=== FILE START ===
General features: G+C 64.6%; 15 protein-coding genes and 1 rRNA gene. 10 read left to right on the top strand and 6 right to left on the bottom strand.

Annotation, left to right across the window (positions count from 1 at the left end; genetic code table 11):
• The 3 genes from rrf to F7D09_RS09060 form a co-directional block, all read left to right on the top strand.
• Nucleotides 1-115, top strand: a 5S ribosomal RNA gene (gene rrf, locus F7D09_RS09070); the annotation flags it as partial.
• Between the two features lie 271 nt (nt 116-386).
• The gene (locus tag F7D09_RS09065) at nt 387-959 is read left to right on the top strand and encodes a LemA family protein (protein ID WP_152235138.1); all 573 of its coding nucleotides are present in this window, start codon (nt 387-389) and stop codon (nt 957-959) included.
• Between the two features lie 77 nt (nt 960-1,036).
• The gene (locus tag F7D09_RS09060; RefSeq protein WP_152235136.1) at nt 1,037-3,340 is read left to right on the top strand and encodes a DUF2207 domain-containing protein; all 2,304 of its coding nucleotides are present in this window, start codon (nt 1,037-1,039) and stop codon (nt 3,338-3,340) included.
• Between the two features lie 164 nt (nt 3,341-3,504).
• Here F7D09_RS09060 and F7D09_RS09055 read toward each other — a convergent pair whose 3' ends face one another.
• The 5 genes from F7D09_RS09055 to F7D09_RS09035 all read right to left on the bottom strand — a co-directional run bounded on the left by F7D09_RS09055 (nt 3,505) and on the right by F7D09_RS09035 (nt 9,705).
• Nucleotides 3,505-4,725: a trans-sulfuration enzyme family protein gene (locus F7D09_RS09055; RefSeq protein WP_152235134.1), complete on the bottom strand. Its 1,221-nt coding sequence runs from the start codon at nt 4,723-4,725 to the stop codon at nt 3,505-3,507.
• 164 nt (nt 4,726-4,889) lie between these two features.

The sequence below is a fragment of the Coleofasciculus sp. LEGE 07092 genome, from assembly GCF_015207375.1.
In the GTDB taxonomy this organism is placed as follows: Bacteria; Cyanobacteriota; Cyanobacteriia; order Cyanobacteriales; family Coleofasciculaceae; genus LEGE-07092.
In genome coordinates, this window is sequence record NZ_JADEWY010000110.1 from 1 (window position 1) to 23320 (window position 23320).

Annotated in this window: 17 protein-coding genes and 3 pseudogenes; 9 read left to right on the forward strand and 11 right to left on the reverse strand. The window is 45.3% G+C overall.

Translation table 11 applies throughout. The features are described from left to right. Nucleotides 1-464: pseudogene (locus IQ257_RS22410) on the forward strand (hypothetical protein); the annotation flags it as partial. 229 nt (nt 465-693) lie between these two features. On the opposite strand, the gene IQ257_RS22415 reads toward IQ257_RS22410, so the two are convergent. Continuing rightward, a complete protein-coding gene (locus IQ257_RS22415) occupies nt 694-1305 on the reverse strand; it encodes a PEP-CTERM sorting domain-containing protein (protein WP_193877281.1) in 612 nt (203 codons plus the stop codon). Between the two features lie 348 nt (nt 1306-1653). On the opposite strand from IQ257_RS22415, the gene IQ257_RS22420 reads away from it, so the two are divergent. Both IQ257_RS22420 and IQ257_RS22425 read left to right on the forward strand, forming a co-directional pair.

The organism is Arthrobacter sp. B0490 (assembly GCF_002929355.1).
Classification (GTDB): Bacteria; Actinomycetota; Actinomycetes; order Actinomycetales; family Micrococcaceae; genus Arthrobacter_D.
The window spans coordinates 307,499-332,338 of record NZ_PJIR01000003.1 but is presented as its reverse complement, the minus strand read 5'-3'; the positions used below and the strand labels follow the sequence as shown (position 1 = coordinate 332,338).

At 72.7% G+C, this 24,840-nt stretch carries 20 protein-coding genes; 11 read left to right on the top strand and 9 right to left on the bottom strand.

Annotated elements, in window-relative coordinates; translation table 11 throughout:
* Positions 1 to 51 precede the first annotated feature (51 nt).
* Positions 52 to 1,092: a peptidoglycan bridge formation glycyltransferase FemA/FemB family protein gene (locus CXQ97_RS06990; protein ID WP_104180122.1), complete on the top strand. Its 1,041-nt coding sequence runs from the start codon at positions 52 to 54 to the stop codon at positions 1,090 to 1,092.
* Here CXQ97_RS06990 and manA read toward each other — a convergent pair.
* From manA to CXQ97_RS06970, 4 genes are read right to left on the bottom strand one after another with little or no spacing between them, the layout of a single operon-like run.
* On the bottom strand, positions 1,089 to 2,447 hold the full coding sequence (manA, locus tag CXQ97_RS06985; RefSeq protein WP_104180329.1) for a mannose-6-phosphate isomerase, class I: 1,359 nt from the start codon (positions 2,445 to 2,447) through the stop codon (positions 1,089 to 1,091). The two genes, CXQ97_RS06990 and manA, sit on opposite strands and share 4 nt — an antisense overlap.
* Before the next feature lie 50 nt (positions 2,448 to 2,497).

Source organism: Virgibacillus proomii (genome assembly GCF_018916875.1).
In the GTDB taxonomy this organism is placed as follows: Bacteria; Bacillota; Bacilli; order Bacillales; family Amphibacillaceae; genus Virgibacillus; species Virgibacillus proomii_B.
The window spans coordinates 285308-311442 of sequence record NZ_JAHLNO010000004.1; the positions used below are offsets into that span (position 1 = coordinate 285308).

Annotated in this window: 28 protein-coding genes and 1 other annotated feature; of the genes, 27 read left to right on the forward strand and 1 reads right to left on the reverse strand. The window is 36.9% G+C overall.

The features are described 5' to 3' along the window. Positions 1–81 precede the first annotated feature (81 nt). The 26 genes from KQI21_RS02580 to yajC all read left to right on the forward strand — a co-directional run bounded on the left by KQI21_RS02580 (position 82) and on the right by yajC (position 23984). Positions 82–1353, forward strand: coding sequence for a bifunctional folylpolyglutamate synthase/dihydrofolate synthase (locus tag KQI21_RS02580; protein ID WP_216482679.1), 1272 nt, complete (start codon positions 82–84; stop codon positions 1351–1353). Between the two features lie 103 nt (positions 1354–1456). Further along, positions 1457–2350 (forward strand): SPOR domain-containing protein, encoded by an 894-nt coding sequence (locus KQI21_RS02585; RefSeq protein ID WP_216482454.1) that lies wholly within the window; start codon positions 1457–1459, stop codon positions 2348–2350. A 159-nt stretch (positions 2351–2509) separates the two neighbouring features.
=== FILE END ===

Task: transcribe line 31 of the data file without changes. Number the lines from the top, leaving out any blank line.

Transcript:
In the GTDB taxonomy this organism is placed as follows: Bacteria; Bacillota; Bacilli; order Bacillales; family Amphibacillaceae; genus Virgibacillus; species Virgibacillus proomii_B.